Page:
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Labuan - A Southeast Asian Treasure
Introduction

One of the great joys of the roving consultant on captive and cell captive issues is the ability to view, dispassionately, the development and offerings of various financial services jurisdictions. Simplistically there are the good, the bad and the ugly. There are few jurisdictions that have not, at some stage of their development, come under ill-informed scrutiny. In some cases that ill-informed scrutiny reflects the reality of the situation while in others it is because the scrutiny has come too early in the development of the financial centre. In the case of Labuan, few, myself included, appreciated that Labuan is not an offshore centre (other than in the purely geographical sense) and there is far more to it than get to Kuala Lumpur and then fly East for two hours. 

If ever a jurisdiction has been misrepresented it is surely the case with Labuan, which now presents itself with modern, and in some cases unique, legislation placing it at the forefront of financial services centres in Southeast Asia. The following paragraphs examine how and why Labuan is now able to offer credible top flight financial solutions in the insurance sector.

It is against this backdrop that the development of regional financial centres enhances a fairer and more transparent market mechanism, creating a lower cost of capital as well as an improved allocation of capital, supporting the further growth of Asia.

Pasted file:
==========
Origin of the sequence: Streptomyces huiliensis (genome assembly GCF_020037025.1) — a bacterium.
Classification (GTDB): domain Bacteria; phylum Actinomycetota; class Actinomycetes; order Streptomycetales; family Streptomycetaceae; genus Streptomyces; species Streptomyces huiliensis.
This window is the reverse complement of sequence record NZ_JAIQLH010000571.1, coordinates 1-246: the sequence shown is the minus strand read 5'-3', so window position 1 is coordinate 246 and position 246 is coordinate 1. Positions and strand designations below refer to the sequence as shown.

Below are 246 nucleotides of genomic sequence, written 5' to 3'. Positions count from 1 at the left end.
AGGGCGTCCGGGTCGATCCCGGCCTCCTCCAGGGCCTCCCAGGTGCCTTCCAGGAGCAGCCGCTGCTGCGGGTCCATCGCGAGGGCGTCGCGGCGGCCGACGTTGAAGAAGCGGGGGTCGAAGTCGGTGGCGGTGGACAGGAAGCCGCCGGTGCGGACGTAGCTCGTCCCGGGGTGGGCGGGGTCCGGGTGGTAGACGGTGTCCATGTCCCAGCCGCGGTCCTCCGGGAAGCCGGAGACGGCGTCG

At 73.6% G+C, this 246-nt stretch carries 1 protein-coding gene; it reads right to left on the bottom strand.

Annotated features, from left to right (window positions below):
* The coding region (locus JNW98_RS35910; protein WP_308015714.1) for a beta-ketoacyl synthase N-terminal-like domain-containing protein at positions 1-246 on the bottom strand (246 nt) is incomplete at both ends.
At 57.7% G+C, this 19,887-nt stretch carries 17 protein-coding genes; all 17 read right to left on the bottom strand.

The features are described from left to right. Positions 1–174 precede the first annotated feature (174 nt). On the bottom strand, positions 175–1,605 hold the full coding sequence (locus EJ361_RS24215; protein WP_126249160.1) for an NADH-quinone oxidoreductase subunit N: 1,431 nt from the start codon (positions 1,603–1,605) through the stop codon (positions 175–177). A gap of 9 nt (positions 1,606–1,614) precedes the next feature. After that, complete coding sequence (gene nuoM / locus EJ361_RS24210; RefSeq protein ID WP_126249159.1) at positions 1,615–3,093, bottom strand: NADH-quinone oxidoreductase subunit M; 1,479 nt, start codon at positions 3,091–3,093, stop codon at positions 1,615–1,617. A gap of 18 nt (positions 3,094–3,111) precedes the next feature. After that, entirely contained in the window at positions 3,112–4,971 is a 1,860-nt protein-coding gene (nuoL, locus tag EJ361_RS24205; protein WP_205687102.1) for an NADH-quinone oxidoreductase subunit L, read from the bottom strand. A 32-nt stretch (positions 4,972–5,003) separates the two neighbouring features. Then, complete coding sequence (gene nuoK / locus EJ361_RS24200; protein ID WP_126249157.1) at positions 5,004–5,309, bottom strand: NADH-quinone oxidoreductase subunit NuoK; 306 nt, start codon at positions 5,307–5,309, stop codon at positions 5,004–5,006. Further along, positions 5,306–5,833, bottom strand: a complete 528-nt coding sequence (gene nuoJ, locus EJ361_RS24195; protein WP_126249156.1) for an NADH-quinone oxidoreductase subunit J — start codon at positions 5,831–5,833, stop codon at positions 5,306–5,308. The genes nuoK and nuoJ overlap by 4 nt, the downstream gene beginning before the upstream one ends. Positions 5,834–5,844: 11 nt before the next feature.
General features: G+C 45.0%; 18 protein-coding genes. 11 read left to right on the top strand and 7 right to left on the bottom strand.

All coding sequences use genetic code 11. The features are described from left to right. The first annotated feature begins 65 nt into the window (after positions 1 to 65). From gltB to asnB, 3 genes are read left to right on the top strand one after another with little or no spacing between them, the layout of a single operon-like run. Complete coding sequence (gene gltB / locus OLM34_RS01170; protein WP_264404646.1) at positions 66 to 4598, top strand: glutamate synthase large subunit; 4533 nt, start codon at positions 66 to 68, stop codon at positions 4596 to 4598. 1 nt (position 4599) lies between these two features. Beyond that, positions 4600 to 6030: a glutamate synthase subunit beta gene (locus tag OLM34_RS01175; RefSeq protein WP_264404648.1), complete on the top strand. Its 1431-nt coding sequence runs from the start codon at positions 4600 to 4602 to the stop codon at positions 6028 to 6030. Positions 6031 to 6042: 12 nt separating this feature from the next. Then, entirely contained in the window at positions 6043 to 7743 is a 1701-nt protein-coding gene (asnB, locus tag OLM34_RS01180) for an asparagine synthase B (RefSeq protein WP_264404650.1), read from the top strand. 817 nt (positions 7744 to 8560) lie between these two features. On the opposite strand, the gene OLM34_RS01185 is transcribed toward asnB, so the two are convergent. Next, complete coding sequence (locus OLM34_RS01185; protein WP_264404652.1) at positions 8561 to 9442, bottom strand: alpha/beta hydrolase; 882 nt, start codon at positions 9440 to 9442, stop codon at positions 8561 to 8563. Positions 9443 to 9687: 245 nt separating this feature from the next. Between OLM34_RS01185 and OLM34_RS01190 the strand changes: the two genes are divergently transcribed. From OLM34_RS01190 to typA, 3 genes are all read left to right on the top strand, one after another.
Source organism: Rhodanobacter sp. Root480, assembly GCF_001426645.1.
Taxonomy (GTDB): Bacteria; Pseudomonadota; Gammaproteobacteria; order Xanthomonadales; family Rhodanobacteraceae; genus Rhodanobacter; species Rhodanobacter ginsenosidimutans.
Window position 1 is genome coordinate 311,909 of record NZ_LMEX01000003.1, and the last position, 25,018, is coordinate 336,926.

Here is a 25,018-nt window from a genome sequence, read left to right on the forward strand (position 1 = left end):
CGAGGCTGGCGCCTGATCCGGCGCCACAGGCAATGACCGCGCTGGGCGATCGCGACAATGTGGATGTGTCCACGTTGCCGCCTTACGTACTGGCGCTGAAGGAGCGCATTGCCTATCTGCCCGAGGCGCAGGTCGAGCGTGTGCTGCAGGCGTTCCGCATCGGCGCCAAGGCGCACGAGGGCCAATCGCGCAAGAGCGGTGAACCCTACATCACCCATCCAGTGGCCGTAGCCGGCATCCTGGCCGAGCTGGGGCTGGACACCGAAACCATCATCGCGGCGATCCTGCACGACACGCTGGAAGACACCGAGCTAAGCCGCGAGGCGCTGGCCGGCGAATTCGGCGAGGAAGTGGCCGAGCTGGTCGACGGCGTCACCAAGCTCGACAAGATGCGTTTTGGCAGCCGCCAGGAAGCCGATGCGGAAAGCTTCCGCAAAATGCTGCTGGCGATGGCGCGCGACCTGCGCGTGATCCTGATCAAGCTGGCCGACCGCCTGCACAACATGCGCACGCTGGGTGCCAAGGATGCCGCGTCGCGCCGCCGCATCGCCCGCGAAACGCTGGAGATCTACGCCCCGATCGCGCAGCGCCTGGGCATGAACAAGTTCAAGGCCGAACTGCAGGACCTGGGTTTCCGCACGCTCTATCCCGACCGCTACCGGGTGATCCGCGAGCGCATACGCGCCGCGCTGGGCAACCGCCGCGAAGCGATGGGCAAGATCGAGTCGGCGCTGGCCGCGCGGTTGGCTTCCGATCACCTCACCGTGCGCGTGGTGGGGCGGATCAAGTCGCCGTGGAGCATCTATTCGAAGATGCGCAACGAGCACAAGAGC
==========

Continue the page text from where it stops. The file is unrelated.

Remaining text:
The requirements

Captive insurance companies have been a feature of risk financing for some fifty years and cell captives now have reached their teenage years[1]. The so called rent-a-captive, much vaunted in the United States, has all but disappeared from vocabulary and key words now embrace credibility, acceptability, regulation and corporate governance. Add to this IMF review of regulatory regimes and the critical element is no longer the insurance solution, offered by or facilitated through a captive, but the acceptability of the environment from which the captive is to operate.

Multiple articles written over many years expound the virtues of captive oriented techniques. The ultimate focus of any captive technique is to deliver added shareholder value and if the captive does not achieve that goal it is failing its owners. However, in achieving added shareholder value it is undeniable that many organisations benefit en route from improved risk management techniques, better insurance terms, improved cashflow and, frequently, reduced tax burdens.